You know you should save money. Whether it is for retirement, a new car, or just to build your emergency fund.
But how do you start if you don’t have a good savings track record?
These four tips can help you save more money. They are based, in part, on insights from research in psychology, behavioral science, and neuroscience. More can be found in Thinking Fast and Slow by Daniel Kahneman and Mind Over Money by Claudia Hammond.
Try Not to Fix Everything at Once
Recognize that its hard just to wipe the slate clean and turn over a new leaf. This is especially true for money habits. People become over optimistic about their ability to do better in the future and hence don’t succeed.
Its better to recognize that you are likely to repeat same patterns. Be realistic about your ability to do better in the future.
If you recognize that patterns are likely to repeat themselves then it is best to start small. Even if you save a small amount – say $20 every two weeks – it is a good start.
You could set the savings amount as the cost of one thing you could give up. Instead save that money and not buy the item you are foregoing. Start small and keep it simple.
Automate, automate, automate.
On your good days you know you need to save but its hard. The easiest way to save is to take the decision-making out of the process. Automate your savings.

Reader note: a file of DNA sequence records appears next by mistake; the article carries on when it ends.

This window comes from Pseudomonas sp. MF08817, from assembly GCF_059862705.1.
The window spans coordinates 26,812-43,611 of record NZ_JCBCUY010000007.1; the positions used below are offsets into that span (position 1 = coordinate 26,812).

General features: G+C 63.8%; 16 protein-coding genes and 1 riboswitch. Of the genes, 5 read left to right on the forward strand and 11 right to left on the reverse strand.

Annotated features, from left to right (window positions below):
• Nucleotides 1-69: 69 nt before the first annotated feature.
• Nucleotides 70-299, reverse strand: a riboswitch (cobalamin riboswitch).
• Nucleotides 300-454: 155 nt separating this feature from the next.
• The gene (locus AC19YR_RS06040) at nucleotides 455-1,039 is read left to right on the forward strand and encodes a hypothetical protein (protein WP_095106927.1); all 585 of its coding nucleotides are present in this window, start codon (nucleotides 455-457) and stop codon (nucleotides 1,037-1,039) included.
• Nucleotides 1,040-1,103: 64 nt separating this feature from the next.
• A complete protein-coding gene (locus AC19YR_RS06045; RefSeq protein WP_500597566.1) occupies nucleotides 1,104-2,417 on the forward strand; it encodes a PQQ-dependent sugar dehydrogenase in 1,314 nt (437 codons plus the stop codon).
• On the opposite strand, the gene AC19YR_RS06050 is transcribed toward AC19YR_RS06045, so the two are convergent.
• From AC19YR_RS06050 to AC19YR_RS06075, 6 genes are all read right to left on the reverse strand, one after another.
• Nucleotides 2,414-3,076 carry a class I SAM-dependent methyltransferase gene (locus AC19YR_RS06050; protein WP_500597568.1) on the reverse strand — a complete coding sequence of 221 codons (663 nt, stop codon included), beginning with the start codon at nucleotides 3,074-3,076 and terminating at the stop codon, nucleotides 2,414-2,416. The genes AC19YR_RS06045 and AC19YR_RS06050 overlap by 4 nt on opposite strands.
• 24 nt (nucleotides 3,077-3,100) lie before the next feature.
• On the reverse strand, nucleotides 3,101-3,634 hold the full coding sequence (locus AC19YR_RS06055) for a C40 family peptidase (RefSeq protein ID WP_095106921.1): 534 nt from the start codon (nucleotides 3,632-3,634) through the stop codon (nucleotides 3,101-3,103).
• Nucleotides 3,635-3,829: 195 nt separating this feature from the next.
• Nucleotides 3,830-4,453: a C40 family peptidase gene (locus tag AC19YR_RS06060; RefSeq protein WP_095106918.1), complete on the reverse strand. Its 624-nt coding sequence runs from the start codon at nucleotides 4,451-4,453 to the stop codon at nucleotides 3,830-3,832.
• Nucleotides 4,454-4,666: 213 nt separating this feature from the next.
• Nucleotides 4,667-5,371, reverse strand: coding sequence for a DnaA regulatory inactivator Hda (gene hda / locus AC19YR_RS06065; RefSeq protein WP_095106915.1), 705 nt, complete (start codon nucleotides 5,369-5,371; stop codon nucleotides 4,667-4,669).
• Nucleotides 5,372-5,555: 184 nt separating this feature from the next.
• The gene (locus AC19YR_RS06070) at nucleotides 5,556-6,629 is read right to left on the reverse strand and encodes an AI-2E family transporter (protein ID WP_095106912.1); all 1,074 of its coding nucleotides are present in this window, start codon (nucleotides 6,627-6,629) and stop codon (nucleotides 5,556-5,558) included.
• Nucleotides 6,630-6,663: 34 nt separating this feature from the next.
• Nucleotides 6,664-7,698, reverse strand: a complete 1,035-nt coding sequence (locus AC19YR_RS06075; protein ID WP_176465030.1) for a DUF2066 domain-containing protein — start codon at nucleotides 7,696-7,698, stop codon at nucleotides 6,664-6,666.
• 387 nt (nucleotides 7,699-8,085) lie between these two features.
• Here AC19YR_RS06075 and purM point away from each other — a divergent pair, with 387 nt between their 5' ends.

It’s easy to set up retirement plan deductions from your paycheck. You never see the money. It goes directly to your retirement account.
You can also deposit your paycheck into two accounts – your main checking account and a savings account.
So automate your savings and remove the temptation to spend.
Put the Money Far Away
Empirical research shows that putting money far away can help you keep it saved. You are less likely to tap it if its more difficult to get.
Maybe it is the time you have to spend to get it that brings you back to your senses. Or it could just be the geographic distance. Either way, distance seems to matter.
This finding means that your savings account should not be at the same bank as your checking account.
Open a savings account at the other end of the country (or online) so it seems far away.
In sum, automating a small savings amount each month in an account far away will help you save money faster.